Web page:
Longtime West Virginia University Professor of Piano Peter Amstutz visited Bangkok, Thailand, over the summer for the grand opening of a new music school named in his honor.
The Amstutz Music School was founded by WVU School of Music alumna Onpavee “Kune” Nitisingkarin and co-founders Patthikarn Laoprapassorn and Yosathon Laoprapassorn.
“Learning of the family’s plan to name their school for me was a total surprise, but warmly affirming,” said Amstutz, who has taught at WVU since 1988. “It’s a reminder that we never really know what effect we might have on others and their future.”
Amstutz taught Nitisingkarin from 2009-2015 while she attended WVU to pursue master’s and doctorate degrees in piano performance. As a WVU Young Artist Competition winner, she was a soloist with the WVU Symphony Orchestra. She teaches now at the College of Music, Mahidol University, Thailand’s premier university-level school of music.
In Morgantown, far away from her home in Thailand, Nitisingkarin looked to Amstutz for musical training, but also appreciated his advice on day-to-day life. “I have always tried to foster a sense of family and community with my students, especially because many of them come to WVU from other countries and are away from their own families,” Amstutz said. “It’s clear that Kune and her entire family appreciated that approach.”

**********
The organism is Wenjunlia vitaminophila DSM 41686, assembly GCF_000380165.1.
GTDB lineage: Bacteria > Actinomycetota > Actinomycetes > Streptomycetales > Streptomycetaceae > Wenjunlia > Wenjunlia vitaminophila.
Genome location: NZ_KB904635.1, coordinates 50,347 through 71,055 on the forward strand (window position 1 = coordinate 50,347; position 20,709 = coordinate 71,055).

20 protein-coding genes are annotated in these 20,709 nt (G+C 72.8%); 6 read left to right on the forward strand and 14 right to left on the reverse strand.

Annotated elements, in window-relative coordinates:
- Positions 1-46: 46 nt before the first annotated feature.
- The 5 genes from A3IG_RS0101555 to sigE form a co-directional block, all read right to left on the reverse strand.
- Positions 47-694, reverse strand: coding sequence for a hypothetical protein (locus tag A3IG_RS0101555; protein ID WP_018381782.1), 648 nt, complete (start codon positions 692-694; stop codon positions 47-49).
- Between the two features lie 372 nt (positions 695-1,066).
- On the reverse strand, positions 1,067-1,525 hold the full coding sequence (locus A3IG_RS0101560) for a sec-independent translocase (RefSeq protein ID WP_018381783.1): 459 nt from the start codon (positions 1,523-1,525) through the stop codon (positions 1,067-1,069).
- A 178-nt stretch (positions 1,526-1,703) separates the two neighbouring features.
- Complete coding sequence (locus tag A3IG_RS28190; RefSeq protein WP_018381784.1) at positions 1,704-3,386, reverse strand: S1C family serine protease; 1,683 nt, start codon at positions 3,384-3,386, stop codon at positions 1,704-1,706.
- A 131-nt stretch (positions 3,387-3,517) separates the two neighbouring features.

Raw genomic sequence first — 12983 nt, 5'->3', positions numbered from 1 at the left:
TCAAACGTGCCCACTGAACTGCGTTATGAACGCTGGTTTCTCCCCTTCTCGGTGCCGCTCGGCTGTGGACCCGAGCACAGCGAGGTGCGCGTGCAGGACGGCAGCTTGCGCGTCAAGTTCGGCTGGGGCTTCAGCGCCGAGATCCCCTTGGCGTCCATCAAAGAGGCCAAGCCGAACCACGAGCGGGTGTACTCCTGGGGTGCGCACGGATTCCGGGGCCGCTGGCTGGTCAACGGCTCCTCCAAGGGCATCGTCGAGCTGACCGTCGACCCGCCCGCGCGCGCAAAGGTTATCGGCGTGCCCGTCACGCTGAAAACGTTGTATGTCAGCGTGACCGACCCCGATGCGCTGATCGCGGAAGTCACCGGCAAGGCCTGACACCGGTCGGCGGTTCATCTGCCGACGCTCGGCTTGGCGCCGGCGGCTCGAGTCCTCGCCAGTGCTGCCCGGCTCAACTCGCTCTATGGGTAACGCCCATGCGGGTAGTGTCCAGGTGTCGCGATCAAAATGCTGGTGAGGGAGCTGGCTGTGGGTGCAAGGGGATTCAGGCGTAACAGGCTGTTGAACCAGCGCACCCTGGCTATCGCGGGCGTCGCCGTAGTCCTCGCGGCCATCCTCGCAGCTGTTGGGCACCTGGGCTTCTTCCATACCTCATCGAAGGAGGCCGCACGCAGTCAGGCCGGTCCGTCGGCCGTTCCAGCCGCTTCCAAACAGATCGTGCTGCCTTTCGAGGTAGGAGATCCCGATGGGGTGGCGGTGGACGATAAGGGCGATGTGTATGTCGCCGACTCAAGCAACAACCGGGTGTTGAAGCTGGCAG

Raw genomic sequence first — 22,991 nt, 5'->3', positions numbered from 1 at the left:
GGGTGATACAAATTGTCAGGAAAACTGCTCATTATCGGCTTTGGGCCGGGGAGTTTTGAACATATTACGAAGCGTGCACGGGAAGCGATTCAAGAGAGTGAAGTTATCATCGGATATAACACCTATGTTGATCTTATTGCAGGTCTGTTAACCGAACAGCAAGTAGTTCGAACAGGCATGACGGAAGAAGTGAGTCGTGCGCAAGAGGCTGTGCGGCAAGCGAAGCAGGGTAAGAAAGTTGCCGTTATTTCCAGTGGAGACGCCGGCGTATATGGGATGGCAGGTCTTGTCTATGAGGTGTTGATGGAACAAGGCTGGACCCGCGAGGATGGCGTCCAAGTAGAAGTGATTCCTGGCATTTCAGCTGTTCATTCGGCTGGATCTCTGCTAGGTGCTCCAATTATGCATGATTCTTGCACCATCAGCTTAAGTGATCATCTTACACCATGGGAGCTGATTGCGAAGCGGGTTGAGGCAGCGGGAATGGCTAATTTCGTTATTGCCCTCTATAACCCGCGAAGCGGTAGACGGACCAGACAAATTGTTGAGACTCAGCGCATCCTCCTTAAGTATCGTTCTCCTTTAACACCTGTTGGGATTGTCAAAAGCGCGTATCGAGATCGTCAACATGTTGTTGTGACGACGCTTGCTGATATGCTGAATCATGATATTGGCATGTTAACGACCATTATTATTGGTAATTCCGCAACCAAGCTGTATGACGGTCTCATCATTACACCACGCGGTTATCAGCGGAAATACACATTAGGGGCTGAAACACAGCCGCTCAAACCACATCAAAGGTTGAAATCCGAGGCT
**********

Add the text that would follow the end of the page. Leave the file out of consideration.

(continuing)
A few years after Nitisingkarin graduated, Amstutz and his wife visited her and her family in Thailand, as part of their Asian trip. It was then that the family first let him know of their plans to build and name a music school in his honor.
“It was quite a shock at first. I actually asked them to reconsider, pointing out both that I don’t pretend to be famous and also that everyone would have trouble pronouncing my name,” Amstutz said.
While in Thailand this summer for the grand opening of the Amstutz Music School, Amstutz participated in the ribbon-cutting ceremony, gave a presentation entitled “In Beethoven’s Footsteps” to piano teachers, and taught several master classes for piano students.
The Amstutz Music School combines the Dalcroze Eurhythmics and Orff Schulwerk teaching techniques and offers classes and lessons for pre-college students. The school, which is located in Bangkok’s central business district, currently employs 12 faculty members and teaches more than 200 students.
“Walking through this beautiful new facility in July was tangible proof for me that there is value in the education we offer at WVU,” Amstutz said. “Seeing our students take this knowledge out into their communities around the world is truly gratifying.”